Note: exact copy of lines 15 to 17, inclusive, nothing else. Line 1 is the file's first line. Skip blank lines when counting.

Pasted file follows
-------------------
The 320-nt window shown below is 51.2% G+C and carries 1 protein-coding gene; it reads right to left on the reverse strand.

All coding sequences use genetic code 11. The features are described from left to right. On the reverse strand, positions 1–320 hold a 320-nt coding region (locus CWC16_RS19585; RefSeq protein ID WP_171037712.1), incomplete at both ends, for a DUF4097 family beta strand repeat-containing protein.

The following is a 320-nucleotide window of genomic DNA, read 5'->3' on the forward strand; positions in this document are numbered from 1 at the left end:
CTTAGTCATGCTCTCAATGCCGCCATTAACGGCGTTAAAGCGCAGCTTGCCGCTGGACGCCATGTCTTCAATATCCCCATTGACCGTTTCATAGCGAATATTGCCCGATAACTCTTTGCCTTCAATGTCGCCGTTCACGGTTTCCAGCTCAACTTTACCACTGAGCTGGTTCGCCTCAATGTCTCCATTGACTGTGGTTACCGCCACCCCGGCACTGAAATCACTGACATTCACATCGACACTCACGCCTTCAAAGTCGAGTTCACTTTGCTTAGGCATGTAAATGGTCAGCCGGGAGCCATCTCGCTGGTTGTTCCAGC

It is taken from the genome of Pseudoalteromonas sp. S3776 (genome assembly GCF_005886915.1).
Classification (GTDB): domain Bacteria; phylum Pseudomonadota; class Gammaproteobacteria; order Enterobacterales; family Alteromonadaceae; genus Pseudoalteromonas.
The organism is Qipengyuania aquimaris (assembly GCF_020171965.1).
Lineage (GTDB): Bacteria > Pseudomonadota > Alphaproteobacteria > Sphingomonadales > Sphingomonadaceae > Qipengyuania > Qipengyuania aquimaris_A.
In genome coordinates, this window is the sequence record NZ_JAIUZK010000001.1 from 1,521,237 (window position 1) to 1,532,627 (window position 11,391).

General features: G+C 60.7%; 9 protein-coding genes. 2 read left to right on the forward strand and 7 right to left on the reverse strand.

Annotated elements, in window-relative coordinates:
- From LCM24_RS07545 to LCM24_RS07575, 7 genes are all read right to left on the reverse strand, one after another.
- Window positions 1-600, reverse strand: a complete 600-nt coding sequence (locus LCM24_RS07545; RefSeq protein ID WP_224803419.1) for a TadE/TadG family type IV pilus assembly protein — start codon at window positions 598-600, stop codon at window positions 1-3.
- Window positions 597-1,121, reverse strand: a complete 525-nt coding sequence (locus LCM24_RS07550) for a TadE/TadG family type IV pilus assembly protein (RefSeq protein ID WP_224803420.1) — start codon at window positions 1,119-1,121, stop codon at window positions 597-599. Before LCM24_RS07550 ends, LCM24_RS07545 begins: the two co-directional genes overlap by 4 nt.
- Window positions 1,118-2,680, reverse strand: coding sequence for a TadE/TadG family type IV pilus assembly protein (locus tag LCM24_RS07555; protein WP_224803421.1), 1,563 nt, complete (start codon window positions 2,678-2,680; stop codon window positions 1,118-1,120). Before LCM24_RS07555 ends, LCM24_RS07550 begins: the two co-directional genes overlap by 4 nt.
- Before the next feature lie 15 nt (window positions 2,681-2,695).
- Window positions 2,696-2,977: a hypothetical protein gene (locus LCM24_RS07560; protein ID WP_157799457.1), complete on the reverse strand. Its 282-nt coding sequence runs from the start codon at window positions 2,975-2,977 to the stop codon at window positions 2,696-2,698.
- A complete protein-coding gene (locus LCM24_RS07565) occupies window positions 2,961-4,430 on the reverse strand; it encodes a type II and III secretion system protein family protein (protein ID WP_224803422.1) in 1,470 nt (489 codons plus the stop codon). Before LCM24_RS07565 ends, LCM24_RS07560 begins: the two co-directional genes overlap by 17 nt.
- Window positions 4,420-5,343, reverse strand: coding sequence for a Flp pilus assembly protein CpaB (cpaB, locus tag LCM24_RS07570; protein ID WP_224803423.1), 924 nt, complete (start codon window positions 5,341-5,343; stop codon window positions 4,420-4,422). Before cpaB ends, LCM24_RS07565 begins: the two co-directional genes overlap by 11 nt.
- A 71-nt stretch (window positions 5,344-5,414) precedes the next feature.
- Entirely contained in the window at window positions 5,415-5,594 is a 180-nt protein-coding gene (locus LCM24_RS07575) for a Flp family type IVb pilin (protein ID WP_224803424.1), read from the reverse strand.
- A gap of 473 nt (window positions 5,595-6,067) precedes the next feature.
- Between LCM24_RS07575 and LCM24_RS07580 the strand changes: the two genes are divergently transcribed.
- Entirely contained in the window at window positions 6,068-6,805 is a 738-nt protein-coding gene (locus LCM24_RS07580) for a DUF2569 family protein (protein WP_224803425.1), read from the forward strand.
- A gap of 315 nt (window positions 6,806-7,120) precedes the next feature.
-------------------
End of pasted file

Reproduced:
- Window positions 1,118-2,680, reverse strand: coding sequence for a TadE/TadG family type IV pilus assembly protein (locus tag LCM24_RS07555; protein WP_224803421.1), 1,563 nt, complete (start codon window positions 2,678-2,680; stop codon window positions 1,118-1,120). Before LCM24_RS07555 ends, LCM24_RS07550 begins: the two co-directional genes overlap by 4 nt.
- Before the next feature lie 15 nt (window positions 2,681-2,695).
- Window positions 2,696-2,977: a hypothetical protein gene (locus LCM24_RS07560; protein ID WP_157799457.1), complete on the reverse strand. Its 282-nt coding sequence runs from the start codon at window positions 2,975-2,977 to the stop codon at window positions 2,696-2,698.